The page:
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But in some ways, it is even more tragic – because they are young Indian adults on the pathway to legal immigration, and they say they are having to make way for illegal immigrants first.
Scores of Indian-origin teenagers and young adults supported by parents and activists rallied on Capitol Hill on Wednesday in an effort to draw attention to their strange plight that is resulting in them having to “self-deport” themselves when they reach the age of 21 — even though their parents are in the US on legal work visas. They dubbed the DALCA kids, for Deferred Action for Legal Childhood Arrivals, as opposed to the more high-profile DACA, the sought-after pathway to citizenship that applies to children who came to US illegally.
And why do DALCA kids have to self-deport at 21? Because that is when their H-4 dependent status ends, even through their parents, most of whom are on H-1B visas, remain in green card limbo, their permanent residency applications taking as long as 70-plus years because of a backlog that is particularly tough on Indians because of their high numbers.
By some accounts, there are nearly 200,000 Indian-American children who were brought to the US legally by their parents on H-1B or other work visas. Their prevailing sentiment, says Vikram Aditya Kumar, one of Wednesday’s rally organisers, is “I wish I were an illegally arrived child instead of a legal one.” While DACA hopefuls are getting all the attention, the DALCA voice, he says, “is just not loud enough” even though losing DALCA kids, most of them in the STEM track, could potentially cause a brain drain for the US.
“Each high-skilled worker who is forced to move is a loss for the US and our future as a competitive tech country,” says Kumar, who is also chairman of the chairman of Republican Hindu Coalition, warning that many young adults are shipping out to what he calls “Silicon Vancouver,” the Canadian city just across the border. “We cannot let this talent spill out of our country. Congress must fix the root-cause of the DALCA problem: the 60-70-year backlog of high-skilled immigrants from India.”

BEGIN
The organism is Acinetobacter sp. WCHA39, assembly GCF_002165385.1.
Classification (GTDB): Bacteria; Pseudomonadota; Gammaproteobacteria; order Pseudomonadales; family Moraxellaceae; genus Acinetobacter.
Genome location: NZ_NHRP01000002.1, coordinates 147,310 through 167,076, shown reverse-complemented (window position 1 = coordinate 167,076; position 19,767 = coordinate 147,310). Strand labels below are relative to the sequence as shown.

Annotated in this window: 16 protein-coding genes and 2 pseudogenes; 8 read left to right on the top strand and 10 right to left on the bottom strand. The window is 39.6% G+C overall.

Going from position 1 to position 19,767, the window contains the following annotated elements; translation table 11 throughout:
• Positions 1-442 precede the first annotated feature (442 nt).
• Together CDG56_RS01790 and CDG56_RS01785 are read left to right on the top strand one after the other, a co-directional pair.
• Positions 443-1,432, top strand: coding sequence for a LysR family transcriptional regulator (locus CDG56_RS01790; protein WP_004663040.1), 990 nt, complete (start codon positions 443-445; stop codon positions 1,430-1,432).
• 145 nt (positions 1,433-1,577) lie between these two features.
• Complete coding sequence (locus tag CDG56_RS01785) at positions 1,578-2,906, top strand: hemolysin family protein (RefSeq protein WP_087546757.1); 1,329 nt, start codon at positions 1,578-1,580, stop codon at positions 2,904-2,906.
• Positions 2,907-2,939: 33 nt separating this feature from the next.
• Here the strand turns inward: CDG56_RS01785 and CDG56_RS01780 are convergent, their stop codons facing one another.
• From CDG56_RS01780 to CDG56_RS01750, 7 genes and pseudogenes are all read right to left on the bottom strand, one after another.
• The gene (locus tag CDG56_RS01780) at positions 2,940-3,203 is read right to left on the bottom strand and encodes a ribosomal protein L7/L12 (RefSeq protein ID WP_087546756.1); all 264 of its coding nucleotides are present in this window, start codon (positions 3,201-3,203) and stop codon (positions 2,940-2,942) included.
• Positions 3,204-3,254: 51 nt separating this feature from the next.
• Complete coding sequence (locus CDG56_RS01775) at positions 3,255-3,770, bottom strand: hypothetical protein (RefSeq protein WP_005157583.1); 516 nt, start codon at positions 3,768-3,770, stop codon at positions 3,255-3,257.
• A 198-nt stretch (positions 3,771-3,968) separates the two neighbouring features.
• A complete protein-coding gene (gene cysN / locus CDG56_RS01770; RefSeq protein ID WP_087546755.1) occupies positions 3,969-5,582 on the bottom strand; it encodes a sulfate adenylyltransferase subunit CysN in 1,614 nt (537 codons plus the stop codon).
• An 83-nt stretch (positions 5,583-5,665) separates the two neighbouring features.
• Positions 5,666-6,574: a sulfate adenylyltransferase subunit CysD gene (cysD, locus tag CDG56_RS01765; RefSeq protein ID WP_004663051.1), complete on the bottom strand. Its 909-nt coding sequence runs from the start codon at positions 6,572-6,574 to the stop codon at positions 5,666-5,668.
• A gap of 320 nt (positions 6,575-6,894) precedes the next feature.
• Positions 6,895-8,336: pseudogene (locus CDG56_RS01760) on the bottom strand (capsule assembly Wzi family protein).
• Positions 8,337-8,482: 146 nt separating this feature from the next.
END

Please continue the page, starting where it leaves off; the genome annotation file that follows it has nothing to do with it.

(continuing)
A few lawmakers like Senator Rand Paul are sympathetic, but the clock is running down. June 25 has been set as a deadline by the House GOP to secure the legal status of the so-called Dreamers, and Congress, says Kumar, needs to address this problem and “include the DALCA Dreamers in whatever compassionate fix they intend to bestow upon the DACA Dreamers.”
Such is the sense of urgency and desperation that Kumar, whose father Shalabh Kumar sprang into limelight with a million dollar contribution to the Trump campaign when no one expected him to win, says the Indian-American community is offering to raise $25 billion over the next decade to help build President Trump’s wall.
How they will raise such an immense amount of money is not clear. But the bait appears aimed more at attracting attention to the cause of DALCA youngsters and their economic potential, and the fact illegals are getting first dibs on immigration ahead of those on the legal track.
As of Thursday morning there was a glimmer of hope for the DALCA young adults. Draft proposals being circulated on the Hill showed both individuals who qualify for the new iteration of a DACA permit and children of legal immigrants who have grown up in the country but may be aging out of status to apply for a green card after a waiting period.